The two clashed over a spat between Mock the Week presenter Dara Ó Briain and right-wing comic Andrew Lawrence, leading Farage to dedicate a column in The Independent to the subject, in which he wrote:
“One week I’m Hitler’s buddy, then next week the Tower of London’s Poppy Memorial is hailed as 'Ukip-style' attraction in the Guardian. Well – which is it? Am I pro-freedom, or anti-freedom? Am I a modern Hitler or a modern Churchill?”
Boyle suggests the answer is quite clear, adding that the Ukip leader is welcome to contact him anytime if he needs an article explained going forward (“I used to be an English teacher.”)
“Well Nigel, you seem to be pro-freedom for big business and rich people, anti-freedom for immigrants, asylum seekers, gay people and other marginalised groups,” he wrote in a column in the Guardian
“Does that also answer the second question or shall I go on? You ask if you’re a Hitler or a Churchill. Well, your party forms pacts with right-wing Holocaust deniers.
The many faces of Nigel Farage
The many faces of Nigel Farage
1/11 Thoughtful face
2/11 Concerned face
Sorry Nigel Farage, but the Red Cross want nothing to do with Ukip
Ian Forsyth/Getty Images
3/11 Aghast face
4/11 Startled face
5/11 Preparing for battle face
6/11 Toad of Toad Hall face
7/11 Faux distressed face
8/11 Pensive face
9/11 Incensed face
10/11 Whatever face
11/11 I've just been egged face
“The poppy memorial was described as 'Ukip-style' not because your party is imbued with the same Churchillian values as the poppy, but because the stunt itself was viewed as the sort of crass politicisation of patriotism that your party is so fond of.”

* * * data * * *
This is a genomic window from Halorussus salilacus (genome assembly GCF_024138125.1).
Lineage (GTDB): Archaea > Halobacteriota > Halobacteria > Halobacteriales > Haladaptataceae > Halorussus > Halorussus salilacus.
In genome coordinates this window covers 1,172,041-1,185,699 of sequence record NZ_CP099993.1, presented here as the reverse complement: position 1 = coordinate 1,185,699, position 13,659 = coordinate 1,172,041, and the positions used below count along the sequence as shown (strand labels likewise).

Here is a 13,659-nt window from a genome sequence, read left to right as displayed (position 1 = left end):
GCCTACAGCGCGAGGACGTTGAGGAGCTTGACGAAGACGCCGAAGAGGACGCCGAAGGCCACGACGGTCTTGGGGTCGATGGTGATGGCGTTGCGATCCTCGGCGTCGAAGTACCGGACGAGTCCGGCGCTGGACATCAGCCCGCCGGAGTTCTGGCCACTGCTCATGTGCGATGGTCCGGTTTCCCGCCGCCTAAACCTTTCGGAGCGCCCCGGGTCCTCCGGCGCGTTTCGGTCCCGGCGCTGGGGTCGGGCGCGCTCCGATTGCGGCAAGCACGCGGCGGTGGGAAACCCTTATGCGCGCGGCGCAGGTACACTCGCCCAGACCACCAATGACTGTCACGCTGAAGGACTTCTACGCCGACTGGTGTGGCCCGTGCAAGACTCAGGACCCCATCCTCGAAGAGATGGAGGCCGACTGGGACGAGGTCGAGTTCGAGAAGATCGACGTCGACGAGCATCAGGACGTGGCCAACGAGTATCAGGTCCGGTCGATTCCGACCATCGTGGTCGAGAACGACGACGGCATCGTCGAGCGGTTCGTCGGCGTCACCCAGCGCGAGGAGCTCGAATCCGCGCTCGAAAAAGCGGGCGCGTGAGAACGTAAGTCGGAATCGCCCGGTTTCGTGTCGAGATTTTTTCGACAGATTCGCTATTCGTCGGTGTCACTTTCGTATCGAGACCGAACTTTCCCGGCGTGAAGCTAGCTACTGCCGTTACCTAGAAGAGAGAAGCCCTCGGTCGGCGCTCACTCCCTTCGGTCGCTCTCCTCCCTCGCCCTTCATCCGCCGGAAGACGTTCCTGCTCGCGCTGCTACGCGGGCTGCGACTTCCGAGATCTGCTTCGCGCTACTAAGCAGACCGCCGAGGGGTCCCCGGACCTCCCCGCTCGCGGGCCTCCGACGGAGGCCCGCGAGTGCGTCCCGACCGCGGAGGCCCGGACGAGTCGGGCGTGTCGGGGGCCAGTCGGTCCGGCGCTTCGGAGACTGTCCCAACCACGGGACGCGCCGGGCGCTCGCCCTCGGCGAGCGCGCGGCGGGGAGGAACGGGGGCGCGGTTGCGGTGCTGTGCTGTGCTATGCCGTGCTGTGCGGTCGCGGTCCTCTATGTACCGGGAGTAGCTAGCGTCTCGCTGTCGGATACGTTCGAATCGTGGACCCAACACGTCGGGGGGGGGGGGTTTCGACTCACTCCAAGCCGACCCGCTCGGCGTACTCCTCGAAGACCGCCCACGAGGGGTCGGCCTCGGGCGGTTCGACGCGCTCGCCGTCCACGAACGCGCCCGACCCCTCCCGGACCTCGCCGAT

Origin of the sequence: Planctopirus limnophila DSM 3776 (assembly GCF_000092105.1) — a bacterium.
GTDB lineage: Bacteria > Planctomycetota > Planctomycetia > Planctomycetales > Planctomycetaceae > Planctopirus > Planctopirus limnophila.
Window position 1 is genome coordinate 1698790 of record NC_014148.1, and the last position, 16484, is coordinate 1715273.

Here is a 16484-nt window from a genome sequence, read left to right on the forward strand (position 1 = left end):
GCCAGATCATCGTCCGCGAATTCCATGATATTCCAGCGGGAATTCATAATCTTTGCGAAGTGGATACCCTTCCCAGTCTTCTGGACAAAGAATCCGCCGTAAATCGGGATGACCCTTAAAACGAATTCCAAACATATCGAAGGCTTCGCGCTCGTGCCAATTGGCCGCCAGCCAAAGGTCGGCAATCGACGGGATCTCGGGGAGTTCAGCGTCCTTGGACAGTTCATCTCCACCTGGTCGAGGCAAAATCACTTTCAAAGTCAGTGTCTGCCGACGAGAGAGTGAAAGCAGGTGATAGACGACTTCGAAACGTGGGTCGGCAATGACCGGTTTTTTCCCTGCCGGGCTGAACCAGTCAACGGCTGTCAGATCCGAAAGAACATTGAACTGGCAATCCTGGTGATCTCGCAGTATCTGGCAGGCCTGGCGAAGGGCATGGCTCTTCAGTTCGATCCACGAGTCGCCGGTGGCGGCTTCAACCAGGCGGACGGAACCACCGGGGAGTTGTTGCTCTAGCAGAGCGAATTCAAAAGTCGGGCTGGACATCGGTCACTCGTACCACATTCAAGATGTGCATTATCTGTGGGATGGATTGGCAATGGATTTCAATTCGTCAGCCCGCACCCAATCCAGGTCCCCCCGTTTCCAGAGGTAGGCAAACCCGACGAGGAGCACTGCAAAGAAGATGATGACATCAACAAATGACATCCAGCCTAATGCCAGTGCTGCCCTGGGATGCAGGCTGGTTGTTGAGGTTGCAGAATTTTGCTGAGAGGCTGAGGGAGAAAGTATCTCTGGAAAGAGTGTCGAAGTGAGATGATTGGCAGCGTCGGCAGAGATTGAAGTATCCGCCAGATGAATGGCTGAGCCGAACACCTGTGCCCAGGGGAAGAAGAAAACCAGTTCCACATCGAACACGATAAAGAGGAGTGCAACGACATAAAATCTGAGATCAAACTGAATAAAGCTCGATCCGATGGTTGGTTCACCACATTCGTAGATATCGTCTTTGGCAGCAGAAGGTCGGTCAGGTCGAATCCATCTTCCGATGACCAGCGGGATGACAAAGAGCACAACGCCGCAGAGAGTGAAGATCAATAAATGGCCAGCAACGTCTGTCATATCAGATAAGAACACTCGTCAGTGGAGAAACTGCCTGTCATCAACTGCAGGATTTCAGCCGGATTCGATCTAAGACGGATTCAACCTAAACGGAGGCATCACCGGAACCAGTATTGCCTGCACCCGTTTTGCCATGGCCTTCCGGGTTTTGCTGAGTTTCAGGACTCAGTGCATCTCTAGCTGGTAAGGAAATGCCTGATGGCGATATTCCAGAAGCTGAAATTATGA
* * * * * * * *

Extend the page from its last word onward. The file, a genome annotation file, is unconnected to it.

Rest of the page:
He continued to say that, far from the lazy “left-leaning bias” that Lawrence and Farage claim exists on television shows, it is becoming more difficult “than ever to get a joke on television about Britain’s wars, or US foreign policy”.
Video: Farage speaking in May
“This is because of editorial policy, not ‘lazy’ comedians,” wrote Boyle. “On channels terrified of accusations of bias, or political retribution, comics making jokes about the growing power base of far-right politicians aren’t taking the ‘easy’ route.”
Boyle added that he didn’t see Ukip entirely as a joke, comparing the party to a second coming of the Nazis – just without the style.
“Far from enjoying Ukip as an easy laugh, there looms before comedians the worst of all possibilities: the opportunity to have the Nazis back without the style,” he commented. “Say what you like about those awful b*****ds, but for failed artists they had a surprising amount of flair. Put Farage in jackboots and a leather trenchcoat and he’ll just look like a gay Dr Who.”
The row originally started when Ó Briain called Lawrence “bitter” and “self-delusional” for criticising panel shows including Mock the Week for its alleged “liberal back-slapping”, arguing that such programmes feature “ageing, balding, fat men, ethnic comedians and women-posing-as-comedians” making jokes at the expense of Ukip and Farage.
Naturally, Farage sided with Lawrence, praising him for his honesty on Twitter. Boyle hit back: “There are a lot of honest people in comedy, which is why they keep calling you a c**t.”
The Ukip leader responded: “Probably the funniest thing I've ever heard you say,” to which Boyle retorted: “You didn't hear me say it you daft b*stard.”Reuse content